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The Future of Documentation: Adobe Community Help
2010, Q1 (March 29, 2010)
By Peggy Harvey, Membership Manager, NC State University STC Chapter

(Editor's note: This article is reprinted with permission from Technically Speaking, the NC State University STC Chapter newsletter. The article was adapted from a paper Peggy did last semester for ENG 512 entitled, “Enabling User Interactivity with Documentation.”)

Peggy Harvey
Peggy Harvey
Once upon a time, the first place users turned for help was to the user manual that came with the product. Today, even if a printed manual exists (which it may or may not), the first place the majority of people turn is Google. People expect to find the answers to their questions online, and Google has replaced the user manual as the all-encompassing solution for users’ problems.

Adobe, maker of FrameMaker, RoboHelp, and other tools that technical communicators use, has taken advantage of this trend and harnessed the power of Google by creating Adobe Community Help. Adobe describes Community Help as:

“[Bringing] together Help, instruction, support articles, videos, blogs, and examples from Adobe and community experts around the world. The Adobe custom search engine helps you find the best content available whether it's produced by Adobe or its user community. Results from online product Help are included whenever you search Community Help.”

Adobe Community Help is much more than just a question-answer customer support forum. Instead, it’s a new way of looking at documentation, incorporating the idea that documentation is any type of information that guides users. Adobe’s approach merges user-generated content with the official product documentation, allowing users to search both systems simultaneously to find the answers they need. This one-stop shopping is similar to typing a query into Google with one main difference: Users can have confidence that the search results are all under the Adobe umbrella, avoiding issues associated with the legitimacy of information on a third-party site. (The Adobe Community Help search function is, in fact, powered by a customized Google search engine.)

The type of information Adobe provides in its Community Help also differs from traditional ideas about documentation. Community Help draws from a wide array of media and resources, including videos, tutorials, tips and techniques, troubleshooting, blogs, articles, forums, code and design examples, and traditional Help topics.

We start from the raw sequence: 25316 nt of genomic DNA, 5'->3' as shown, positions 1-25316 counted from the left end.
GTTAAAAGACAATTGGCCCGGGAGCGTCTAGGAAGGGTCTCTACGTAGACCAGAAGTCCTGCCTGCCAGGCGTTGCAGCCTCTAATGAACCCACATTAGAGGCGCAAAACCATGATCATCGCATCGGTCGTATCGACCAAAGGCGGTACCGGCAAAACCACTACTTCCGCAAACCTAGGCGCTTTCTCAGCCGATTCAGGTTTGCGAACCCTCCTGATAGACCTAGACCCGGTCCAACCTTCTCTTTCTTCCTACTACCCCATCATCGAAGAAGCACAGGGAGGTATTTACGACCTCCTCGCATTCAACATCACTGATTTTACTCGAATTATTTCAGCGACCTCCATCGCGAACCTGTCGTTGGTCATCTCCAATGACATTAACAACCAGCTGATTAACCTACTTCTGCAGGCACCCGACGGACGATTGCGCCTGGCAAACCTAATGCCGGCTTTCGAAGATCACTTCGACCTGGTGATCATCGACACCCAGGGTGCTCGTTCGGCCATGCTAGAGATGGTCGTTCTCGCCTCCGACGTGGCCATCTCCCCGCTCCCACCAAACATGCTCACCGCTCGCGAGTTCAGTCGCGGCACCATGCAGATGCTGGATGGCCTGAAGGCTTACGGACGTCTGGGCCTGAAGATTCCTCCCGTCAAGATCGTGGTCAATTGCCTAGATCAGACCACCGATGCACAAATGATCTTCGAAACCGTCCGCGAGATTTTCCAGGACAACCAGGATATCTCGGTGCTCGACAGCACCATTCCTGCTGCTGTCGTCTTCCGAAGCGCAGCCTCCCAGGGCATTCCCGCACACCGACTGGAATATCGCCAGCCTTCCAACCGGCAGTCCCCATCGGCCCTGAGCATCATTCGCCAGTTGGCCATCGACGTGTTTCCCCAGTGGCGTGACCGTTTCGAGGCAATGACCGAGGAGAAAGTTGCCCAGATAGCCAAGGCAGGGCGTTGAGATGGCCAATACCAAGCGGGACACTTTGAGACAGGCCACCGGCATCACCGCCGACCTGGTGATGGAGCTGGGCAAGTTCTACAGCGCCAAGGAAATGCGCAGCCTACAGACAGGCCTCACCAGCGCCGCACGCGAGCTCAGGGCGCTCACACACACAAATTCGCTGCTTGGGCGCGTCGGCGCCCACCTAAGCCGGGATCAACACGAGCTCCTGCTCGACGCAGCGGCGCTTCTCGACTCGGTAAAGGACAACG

Adobe Community Help content is created by both community members and Adobe personnel. Many of the community members who contribute to the Community Help are Adobe Community Experts: Adobe customers who share their product expertise with the worldwide Adobe community. Adobe Community Experts are active contributors to the Adobe community, both within Adobe’s Community Help environment and outside of it. Recipients of the title are selected specifically by Adobe as those who best exemplify the program fundamentals of product proficiency, enthusiasm, and professionalism towards Adobe and the customer base.

Far from being an “anything goes” type of environment, Adobe takes an active role in Community Help and doesn’t take all of the user-generated content it receives at face value.
Adobe Community Help is fully moderated by Adobe and industry experts, and comments from users help guide other users to answers. Far from being an “anything goes” type of environment, Adobe takes an active role in Community Help and doesn’t take all of the user-generated content it receives at face value. Instead, the sites searched by the default Community Help search engine are hand-selected and reviewed for quality by Adobe and Adobe Community Experts. Adobe experts also work to ensure that the top search results include a mixture of different kinds of content, including both user-generated content and results from the official product Help.

As documentation models and users’ expectations continue to change, Adobe recognizes that users are sometimes the source of critical information. Adobe’s method of embracing user-generated content has enabled them to expand their content base while still exercising control over the content users receive. Adobe Community Help also allows Adobe employees to keep their finger on the pulse of their customers and deliver the information users actually need. This is the future of documentation. Adobe Community Help is a great example of how one company is leading the way.

Peggy Harvey can be reached at paharvey at ncsu dot edu. End of article.

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